Thing the first is that Mabel is a much less cautious child than her brother. He tests the waters gingerly; she dives in. He takes it slowly, wary of pitfalls; she forges ahead. Sometimes it's because she has him to show her how it's done, because he's done all the hard work of worrying; but often it's just because she's not so much a worrier as a doer. She climbed all the way round the climbing-frame dome before he ever did, when she was two and he was four point five.
She also happens to have an innately good sense of balance, I think, because for all her rushing in and scaling unsuitable objects, she rarely comes a cropper. (Skiing is probably next on her list.) I have to admit that though "sporty" is probably the last adjective anyone would ever come up with to describe me, I was a bit of a tomboy, mountain-goat, wannabe-gymnast as a child, and I did have a bike just as tiny as hers which I insisted on learning to ride without training wheels. I remember a lot of scabby knees, but I think I was four when I was riding alone.
But the other thing that led directly to this development was the balance bike. Last year when Dash was zooming all over our cul-de-sac with his newfound skills, Mabel was desperate for a bike of her own, with two wheels, not three. I finally found a balance bike (no pedals, just for gliding along with one's feet) small enough for a petite two-and-three-quarter-year-old on Craigslist, and brought it home triumphantly. The nice lady threw in a little pink scooter for another $20, and it turned out to be the scooter rather than the bike that Mabel fell in love with and has been using to get her speedy thrills ever since.
Until about a month ago, when she nonchalantly picked up the little pink balance bike and started whizzing around on it. She knew what to do all along, but it just seemed to fall into place and she was sitting on the saddle and pushing along with her feet and balancing, just like that. When her little boyfriend across the road got a pedal bike (that's too big for her, because although only two months older he's quite a few inches taller), it turned out she could actually ride it pretty well, with an adult to start and stop her.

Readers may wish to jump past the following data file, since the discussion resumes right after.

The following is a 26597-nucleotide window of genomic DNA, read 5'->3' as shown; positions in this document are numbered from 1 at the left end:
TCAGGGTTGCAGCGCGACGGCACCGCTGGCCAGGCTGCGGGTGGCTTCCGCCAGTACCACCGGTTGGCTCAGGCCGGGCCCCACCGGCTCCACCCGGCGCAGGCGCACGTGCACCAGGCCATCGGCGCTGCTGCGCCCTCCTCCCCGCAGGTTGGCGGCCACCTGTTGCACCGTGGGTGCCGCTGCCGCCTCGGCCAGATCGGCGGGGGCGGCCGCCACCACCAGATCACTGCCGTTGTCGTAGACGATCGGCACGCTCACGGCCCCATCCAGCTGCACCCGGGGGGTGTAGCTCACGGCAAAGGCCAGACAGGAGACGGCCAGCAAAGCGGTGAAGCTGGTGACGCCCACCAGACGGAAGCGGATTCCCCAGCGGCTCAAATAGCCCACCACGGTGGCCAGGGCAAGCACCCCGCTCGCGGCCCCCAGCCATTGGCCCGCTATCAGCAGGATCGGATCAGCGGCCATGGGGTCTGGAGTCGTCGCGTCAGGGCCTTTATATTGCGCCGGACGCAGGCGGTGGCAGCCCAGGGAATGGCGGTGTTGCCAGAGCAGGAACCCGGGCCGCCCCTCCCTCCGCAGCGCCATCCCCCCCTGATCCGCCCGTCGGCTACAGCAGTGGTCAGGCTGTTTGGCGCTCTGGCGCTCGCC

So Facebook came to the rescue, as I sent out a quick APB for a 12-inch-wheeled bike for Mabel, and a friend responded within the hour that she had one her daughter had never used, taking up space in the shed, needing a good home. We brought it home yesterday, pumped up the tyres, lowered the saddle all the way, Mabel jumped on, and that was the last we saw of her.
Well, sort of. She still needs help starting off, but thanks to the balance bike she's very good at putting a foot down when she stops. (Dash, in contrast, used to the training wheels holding up the bike in repose, would forget to take his feet off the pedals and just sit there and promptly fall over sideways.)
It seems to be a tiny generational gap between her brother and her. In just two and a half years, balance bikes have gone from being European wooden models that only Germanic types had (because this is how kids learn to ride on the Continent) to much more easily found metal ones. I saw two of her classmates whooshing around on Strider bikes last year before I went looking for Mabel's one, and since then I know of at least five other local children her age who now have pedals on two-wheelers, and several others who are proficient with their balance bikes but don't feel like taking the next step just yet.
It is odd, though, watching your baby pedal off, unsupported, seeing wings sprout from under her shoulderblades and take her away from you, as fast as her little legs can carry her.